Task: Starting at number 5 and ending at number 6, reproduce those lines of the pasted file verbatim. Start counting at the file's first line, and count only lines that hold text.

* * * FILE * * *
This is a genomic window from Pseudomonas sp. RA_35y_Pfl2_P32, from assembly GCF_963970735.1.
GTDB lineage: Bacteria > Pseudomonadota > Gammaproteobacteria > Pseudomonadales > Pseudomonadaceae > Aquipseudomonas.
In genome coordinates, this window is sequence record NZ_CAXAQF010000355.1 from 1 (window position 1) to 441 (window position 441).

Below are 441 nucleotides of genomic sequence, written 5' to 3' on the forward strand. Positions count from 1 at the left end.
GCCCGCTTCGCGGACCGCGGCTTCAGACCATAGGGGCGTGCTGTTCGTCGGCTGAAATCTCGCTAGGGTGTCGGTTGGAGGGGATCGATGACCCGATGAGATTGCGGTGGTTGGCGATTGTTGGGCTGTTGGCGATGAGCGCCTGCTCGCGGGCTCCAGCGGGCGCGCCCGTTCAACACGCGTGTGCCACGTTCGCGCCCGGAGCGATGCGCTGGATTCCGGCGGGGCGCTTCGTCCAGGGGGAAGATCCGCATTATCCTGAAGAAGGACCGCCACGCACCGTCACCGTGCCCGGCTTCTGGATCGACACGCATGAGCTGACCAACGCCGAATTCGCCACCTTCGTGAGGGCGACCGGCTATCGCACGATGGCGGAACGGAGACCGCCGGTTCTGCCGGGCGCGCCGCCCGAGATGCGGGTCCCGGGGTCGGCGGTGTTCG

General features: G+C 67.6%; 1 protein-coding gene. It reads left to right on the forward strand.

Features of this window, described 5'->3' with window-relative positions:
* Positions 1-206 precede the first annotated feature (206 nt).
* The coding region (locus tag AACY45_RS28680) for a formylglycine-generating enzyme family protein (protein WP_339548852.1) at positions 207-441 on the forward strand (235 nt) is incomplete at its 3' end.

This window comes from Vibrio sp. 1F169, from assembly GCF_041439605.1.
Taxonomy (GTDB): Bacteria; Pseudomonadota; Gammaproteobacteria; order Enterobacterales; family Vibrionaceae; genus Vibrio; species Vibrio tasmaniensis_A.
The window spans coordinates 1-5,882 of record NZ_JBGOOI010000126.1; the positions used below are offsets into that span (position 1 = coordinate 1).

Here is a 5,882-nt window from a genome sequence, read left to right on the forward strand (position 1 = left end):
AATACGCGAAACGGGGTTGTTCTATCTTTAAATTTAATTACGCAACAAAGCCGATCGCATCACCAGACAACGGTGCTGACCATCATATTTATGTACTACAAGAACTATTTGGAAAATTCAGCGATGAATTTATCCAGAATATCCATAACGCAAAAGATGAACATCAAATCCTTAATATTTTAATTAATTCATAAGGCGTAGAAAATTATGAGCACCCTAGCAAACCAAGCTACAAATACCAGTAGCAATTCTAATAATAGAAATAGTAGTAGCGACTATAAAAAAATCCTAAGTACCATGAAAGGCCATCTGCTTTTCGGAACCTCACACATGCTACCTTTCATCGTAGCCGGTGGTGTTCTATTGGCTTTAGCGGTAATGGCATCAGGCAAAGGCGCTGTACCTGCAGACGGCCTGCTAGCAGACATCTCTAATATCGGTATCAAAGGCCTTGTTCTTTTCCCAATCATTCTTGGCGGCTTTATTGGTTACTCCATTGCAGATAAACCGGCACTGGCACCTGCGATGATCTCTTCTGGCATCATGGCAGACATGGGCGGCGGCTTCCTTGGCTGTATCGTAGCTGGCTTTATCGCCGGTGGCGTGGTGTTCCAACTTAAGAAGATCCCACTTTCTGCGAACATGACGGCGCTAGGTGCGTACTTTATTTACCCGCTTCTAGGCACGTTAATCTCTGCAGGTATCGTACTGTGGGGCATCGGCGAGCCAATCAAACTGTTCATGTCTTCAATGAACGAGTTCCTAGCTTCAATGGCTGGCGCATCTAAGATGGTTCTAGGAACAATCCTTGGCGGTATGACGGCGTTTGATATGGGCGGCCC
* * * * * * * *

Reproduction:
GCCCGCTTCGCGGACCGCGGCTTCAGACCATAGGGGCGTGCTGTTCGTCGGCTGAAATCTCGCTAGGGTGTCGGTTGGAGGGGATCGATGACCCGATGAGATTGCGGTGGTTGGCGATTGTTGGGCTGTTGGCGATGAGCGCCTGCTCGCGGGCTCCAGCGGGCGCGCCCGTTCAACACGCGTGTGCCACGTTCGCGCCCGGAGCGATGCGCTGGATTCCGGCGGGGCGCTTCGTCCAGGGGGAAGATCCGCATTATCCTGAAGAAGGACCGCCACGCACCGTCACCGTGCCCGGCTTCTGGATCGACACGCATGAGCTGACCAACGCCGAATTCGCCACCTTCGTGAGGGCGACCGGCTATCGCACGATGGCGGAACGGAGACCGCCGGTTCTGCCGGGCGCGCCGCCCGAGATGCGGGTCCCGGGGTCGGCGGTGTTCG

General features: G+C 67.6%; 1 protein-coding gene. It reads left to right on the forward strand.